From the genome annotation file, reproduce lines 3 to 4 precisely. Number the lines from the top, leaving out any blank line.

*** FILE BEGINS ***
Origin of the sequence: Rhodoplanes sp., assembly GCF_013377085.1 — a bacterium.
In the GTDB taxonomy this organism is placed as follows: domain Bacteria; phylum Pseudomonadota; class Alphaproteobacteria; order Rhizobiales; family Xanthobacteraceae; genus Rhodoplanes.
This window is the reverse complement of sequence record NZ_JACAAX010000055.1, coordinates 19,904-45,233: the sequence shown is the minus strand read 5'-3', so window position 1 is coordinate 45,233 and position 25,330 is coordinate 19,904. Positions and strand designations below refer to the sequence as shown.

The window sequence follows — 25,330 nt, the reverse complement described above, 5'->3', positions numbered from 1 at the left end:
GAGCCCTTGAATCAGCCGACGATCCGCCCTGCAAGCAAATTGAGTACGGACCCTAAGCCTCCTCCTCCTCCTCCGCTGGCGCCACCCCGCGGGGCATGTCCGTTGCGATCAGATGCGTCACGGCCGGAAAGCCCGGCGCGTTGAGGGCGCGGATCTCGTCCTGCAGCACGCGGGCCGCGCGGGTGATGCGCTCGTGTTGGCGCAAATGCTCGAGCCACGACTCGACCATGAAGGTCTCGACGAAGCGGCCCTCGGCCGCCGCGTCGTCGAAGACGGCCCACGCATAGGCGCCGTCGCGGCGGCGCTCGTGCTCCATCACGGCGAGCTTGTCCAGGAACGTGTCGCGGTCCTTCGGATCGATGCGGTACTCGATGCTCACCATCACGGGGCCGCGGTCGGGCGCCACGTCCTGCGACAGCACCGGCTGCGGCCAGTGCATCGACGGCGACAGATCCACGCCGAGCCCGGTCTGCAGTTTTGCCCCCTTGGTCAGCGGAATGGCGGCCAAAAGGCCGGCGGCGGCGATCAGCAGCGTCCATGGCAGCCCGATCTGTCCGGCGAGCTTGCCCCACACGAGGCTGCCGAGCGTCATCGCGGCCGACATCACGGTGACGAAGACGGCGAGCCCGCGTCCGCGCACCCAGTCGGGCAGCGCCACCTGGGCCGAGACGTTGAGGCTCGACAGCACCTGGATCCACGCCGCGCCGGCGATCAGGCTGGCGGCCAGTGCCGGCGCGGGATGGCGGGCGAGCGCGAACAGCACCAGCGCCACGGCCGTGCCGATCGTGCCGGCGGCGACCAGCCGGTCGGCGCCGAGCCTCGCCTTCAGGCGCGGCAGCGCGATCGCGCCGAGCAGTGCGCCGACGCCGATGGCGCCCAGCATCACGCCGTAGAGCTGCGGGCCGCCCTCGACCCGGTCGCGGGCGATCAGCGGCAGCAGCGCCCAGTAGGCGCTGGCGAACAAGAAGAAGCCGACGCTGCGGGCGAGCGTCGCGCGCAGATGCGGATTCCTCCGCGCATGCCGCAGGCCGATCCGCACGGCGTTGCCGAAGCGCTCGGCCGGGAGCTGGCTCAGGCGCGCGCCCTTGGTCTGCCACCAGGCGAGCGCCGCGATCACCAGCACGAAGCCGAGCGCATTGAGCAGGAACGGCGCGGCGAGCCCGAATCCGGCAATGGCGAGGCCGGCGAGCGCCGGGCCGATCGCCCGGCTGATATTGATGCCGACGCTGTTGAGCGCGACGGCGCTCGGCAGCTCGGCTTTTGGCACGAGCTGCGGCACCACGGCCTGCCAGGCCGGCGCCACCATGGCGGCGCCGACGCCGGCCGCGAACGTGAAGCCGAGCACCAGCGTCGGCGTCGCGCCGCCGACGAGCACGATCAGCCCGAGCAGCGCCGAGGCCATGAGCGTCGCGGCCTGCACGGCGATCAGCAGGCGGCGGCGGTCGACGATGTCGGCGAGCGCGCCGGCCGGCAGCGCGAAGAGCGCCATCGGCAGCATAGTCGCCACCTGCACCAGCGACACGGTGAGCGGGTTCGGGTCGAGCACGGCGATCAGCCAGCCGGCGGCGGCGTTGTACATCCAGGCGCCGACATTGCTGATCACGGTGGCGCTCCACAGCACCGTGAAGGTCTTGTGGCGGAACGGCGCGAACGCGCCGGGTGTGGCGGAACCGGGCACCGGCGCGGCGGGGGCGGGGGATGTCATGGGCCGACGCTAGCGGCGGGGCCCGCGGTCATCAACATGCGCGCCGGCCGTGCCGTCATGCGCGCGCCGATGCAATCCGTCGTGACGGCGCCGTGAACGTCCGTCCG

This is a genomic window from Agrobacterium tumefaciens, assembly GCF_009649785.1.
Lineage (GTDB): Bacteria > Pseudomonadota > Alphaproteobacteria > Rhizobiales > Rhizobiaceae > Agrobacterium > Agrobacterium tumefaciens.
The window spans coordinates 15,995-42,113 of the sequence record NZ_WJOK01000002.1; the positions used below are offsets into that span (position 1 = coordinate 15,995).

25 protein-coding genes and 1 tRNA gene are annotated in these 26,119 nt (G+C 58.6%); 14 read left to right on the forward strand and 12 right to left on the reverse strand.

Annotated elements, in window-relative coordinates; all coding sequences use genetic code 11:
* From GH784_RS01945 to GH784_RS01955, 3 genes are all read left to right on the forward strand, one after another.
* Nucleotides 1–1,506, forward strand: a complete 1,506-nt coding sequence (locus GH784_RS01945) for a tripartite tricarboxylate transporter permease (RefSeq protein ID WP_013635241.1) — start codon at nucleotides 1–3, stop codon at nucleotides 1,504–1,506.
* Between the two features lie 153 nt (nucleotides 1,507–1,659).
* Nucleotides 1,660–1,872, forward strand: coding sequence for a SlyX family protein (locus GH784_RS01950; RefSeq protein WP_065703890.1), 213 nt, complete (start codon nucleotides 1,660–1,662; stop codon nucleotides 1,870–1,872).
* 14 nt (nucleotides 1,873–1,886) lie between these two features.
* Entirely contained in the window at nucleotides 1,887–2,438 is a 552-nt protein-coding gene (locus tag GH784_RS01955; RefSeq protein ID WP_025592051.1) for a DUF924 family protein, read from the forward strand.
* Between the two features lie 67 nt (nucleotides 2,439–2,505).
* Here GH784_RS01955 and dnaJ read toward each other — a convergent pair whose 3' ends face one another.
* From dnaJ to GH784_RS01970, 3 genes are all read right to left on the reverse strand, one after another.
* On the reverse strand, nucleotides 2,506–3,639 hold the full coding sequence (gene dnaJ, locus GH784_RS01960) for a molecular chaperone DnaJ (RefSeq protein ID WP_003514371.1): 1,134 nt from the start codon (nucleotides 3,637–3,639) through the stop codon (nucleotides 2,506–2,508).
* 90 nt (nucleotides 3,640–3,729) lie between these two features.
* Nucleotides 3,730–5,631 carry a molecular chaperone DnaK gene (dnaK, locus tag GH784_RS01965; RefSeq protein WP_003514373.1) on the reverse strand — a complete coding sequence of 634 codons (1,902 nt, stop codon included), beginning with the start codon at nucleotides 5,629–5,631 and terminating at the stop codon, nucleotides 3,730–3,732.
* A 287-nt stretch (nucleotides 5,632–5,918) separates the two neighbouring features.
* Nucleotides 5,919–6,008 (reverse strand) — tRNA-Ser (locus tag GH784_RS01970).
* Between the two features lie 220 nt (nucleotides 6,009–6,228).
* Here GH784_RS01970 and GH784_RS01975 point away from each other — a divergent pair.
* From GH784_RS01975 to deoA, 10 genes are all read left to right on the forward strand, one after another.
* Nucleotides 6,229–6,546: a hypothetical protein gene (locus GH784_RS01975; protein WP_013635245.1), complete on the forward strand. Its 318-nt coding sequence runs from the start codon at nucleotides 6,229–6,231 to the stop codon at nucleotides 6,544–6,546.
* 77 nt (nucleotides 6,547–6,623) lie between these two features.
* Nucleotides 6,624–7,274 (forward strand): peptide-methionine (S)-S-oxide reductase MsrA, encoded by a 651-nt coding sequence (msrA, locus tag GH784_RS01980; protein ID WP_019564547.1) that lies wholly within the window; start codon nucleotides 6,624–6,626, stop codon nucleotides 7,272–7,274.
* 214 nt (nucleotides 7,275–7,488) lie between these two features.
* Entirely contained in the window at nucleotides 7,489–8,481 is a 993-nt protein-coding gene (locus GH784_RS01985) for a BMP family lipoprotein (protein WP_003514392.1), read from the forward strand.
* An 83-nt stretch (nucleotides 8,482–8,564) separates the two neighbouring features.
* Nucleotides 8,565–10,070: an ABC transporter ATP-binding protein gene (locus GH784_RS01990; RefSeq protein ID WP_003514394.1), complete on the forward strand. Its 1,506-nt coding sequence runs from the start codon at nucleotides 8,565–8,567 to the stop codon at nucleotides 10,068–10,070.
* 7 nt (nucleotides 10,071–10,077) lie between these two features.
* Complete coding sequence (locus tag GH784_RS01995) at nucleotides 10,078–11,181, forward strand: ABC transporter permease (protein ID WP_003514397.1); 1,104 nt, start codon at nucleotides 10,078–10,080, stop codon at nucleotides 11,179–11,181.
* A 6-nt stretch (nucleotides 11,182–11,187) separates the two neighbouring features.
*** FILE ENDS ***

This window is the reverse complement of sequence record NZ_JACAAX010000055.1, coordinates 19,904-45,233: the sequence shown is the minus strand read 5'-3', so window position 1 is coordinate 45,233 and position 25,330 is coordinate 19,904. Positions and strand designations below refer to the sequence as shown.

The window sequence follows — 25,330 nt, the reverse complement described above, 5'->3', positions numbered from 1 at the left end: